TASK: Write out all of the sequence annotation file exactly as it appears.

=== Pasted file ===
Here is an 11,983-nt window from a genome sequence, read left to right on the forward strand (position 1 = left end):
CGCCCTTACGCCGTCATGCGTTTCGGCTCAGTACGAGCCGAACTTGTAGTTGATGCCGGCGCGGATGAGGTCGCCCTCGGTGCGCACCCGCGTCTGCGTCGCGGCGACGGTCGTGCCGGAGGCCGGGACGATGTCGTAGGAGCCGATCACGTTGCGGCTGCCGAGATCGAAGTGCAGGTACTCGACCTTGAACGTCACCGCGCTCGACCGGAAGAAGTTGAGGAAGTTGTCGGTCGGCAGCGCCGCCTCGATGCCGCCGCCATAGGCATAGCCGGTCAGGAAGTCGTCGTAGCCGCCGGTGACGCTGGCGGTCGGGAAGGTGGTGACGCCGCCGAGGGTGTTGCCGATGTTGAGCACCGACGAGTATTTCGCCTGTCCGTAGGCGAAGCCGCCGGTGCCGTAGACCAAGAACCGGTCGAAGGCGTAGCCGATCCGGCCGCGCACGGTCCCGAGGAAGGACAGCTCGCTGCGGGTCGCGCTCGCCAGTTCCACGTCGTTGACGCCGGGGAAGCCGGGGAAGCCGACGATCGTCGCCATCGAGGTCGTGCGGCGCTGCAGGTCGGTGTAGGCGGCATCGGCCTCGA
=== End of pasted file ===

Here is an 11,983-nt window from a genome sequence, read left to right on the forward strand (position 1 = left end):
CGCCCTTACGCCGTCATGCGTTTCGGCTCAGTACGAGCCGAACTTGTAGTTGATGCCGGCGCGGATGAGGTCGCCCTCGGTGCGCACCCGCGTCTGCGTCGCGGCGACGGTCGTGCCGGAGGCCGGGACGATGTCGTAGGAGCCGATCACGTTGCGGCTGCCGAGATCGAAGTGCAGGTACTCGACCTTGAACGTCACCGCGCTCGACCGGAAGAAGTTGAGGAAGTTGTCGGTCGGCAGCGCCGCCTCGATGCCGCCGCCATAGGCATAGCCGGTCAGGAAGTCGTCGTAGCCGCCGGTGACGCTGGCGGTCGGGAAGGTGGTGACGCCGCCGAGGGTGTTGCCGATGTTGAGCACCGACGAGTATTTCGCCTGTCCGTAGGCGAAGCCGCCGGTGCCGTAGACCAAGAACCGGTCGAAGGCGTAGCCGATCCGGCCGCGCACGGTCCCGAGGAAGGACAGCTCGCTGCGGGTCGCGCTCGCCAGTTCCACGTCGTTGACGCCGGGGAAGCCGGGGAAGCCGACGATCGTCGCCATCGAGGTCGTGCGGCGCTGCAGGTCGGTGTAGGCGGCATCGGCCTCGA